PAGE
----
Time was, in kid-lit, when the answer was that you may want an agent to provide the editorial support, submitting work, negotiating contracts, and general hand-holding, but you didn’t need one.
Do you need an agent nowadays?
Today you can self-publish and even launch a small press at a fraction of the cost of what it would have been in “olden days,” only a generation back. E-books and online book retailers have made marketing a possibility. The stigma of self-publishing is also receding some, and many traditionally published authors have done well moving that-a-way. You don’t need or want an agent to self-publish.
Do you need an agent if you want to be published by a publishing house that pays you?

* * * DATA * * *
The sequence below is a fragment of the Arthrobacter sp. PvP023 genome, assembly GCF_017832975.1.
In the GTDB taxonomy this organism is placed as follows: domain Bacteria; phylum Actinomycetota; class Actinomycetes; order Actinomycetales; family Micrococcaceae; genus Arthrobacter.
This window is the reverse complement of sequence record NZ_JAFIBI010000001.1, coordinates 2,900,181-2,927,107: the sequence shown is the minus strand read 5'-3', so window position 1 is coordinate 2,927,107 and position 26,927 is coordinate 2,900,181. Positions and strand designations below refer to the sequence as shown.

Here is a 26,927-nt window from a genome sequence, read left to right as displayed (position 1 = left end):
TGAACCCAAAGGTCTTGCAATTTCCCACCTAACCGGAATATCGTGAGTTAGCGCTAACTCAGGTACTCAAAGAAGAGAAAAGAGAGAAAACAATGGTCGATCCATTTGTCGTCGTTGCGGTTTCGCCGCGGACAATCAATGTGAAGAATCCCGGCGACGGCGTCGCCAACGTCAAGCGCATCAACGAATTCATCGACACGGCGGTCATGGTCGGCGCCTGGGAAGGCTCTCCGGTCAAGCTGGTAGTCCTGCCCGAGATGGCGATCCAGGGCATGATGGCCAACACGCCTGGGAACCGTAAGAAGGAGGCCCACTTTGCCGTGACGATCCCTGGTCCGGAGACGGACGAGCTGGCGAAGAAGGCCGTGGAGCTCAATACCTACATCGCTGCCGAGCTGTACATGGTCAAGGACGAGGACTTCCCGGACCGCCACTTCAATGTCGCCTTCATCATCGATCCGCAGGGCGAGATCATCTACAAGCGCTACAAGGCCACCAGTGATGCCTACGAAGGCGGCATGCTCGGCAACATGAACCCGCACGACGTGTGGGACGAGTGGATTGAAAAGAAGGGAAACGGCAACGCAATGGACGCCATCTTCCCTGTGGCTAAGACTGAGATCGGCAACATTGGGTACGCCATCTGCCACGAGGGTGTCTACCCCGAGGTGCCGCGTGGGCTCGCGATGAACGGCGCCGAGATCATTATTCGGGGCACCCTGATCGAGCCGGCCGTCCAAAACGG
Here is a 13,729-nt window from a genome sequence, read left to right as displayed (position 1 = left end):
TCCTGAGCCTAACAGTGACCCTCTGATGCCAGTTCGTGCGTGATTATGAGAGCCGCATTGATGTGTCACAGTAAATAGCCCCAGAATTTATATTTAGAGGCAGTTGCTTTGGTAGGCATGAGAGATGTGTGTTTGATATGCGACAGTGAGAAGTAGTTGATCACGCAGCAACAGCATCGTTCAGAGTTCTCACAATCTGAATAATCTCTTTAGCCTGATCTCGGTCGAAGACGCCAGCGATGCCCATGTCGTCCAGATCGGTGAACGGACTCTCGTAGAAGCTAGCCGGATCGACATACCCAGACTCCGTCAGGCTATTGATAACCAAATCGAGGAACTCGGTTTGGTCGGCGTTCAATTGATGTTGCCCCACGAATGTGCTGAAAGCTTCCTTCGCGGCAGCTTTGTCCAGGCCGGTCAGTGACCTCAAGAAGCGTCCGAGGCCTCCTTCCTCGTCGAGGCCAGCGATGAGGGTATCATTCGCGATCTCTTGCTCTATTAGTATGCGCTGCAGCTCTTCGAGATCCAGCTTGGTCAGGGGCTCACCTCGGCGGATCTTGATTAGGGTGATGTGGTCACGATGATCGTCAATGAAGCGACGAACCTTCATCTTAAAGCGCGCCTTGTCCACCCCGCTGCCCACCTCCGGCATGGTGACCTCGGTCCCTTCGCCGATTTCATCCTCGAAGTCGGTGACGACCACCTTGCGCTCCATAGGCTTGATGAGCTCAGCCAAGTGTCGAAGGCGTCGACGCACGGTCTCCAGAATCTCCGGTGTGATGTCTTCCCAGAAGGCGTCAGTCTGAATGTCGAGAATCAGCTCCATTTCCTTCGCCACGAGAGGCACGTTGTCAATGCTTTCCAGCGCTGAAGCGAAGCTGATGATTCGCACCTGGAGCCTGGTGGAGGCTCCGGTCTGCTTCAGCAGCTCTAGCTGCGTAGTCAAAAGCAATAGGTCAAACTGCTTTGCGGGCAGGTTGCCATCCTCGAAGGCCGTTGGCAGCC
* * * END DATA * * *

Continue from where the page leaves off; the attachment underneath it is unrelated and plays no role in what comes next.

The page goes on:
You don’t need an agent for many of the smaller and self-started publishers who still accept unsolicited submissions directly from writers. Medium and larger houses may still accept submissions intermittently, or through personal contact with an editor after attending a seminar or conference with them. You need a great story and persistence, and an agent would be helpful. But you don’t absolutely need one.
But do you need an agent to get a traditional contract with any imprint of a large and established publisher if you have no contacts or the budget for conferences?
Yup. You pretty much do. You need an agent to even have a smidgen of a shot at that.
Grateful for my agent. She’s the definition of persistence.